Canon, Vol. 1 and 2
written by Chika Shiomi
Oftentimes in stories, the only way to defeat a vampire is to slay it (sunlight, stake through the hearts, etc.). Not so with Canon, a Japanese schoolgirl with a lot of bravery and compassion. She knows a way to turn some vampires back into humans, so that’s what she does instead.
But there’s another twist here. Canon is a vampire herself. She has fangs, long fingernails, and a cross on her neck, making her one unique-looking vamp. She used to be human. Six months in the past, a vampire came into her school, killing her 39 classmates and sparing her. He turned her into a vampire like himself. She hates what she is…and while she aims to help others, she’s willing to destroy the one who changed her and killed her friends.
The very first page is a flashback to the day she’s made a vampire, putting you into the action and intensity right away. Then characters are gradually brought in and the storyline gets explained. Canon is staying with a wisecracking vampire crow who has the ability to speak and is helping her out. She turns vampires back into humans whenever she’s able, while scouring for Rod, the vampire who made her what she is.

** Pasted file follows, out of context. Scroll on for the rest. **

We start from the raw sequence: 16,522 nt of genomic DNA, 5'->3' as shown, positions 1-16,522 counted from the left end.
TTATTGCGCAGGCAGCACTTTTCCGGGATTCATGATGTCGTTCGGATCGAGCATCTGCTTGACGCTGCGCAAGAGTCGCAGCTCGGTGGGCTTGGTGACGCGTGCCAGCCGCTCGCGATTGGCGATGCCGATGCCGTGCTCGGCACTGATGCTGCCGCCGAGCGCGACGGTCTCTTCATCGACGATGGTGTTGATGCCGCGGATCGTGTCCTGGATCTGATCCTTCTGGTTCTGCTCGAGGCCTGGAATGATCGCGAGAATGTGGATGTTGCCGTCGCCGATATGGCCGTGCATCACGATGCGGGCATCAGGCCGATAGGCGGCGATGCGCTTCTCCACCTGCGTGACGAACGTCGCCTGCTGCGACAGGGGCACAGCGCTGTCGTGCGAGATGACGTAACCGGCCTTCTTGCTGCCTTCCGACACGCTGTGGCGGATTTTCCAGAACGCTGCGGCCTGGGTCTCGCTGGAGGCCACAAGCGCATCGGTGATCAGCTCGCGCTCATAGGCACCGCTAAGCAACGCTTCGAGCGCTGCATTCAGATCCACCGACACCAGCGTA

She comes face-to-face with Rod in the second volume. At the time, she’s been attacked by another vampire and is dying. Rod could easily finish her off, only to save her life instead. Canon’s bewildered by his pathos, and the plot thickens. She begins to remember details of the day of the attack, and they can change everything she believed to be true. Here the plot line of the manga really gets going. The story may have begun seeming black and white, but now suddenly you don’t know whom to trust or what’s true or false. This causes things to get all the more exciting—and brings about a need to get volume three in your hands as soon as you’re done with this one!
Canon was originally published in Japan in the 1990s, so it has a distinct, older style to it. No, not much older, but you can see differences between it and manga being published now. Connoisseurs might notice the style and erroneously believe it’s been in the United States for some time. Actually, it only recently got licensed, and it’s about time it did. Canon is a strong but merciful heroine with lots of appeal, because she’s on the side of darkness but aims to do good. This is actually a short manga series—only four volumes—which has the upside of making it easier to own an entire series. And once someone’s read up to volume two, they’re pretty much guaranteed to be curious what will happen to our vampire heroine next.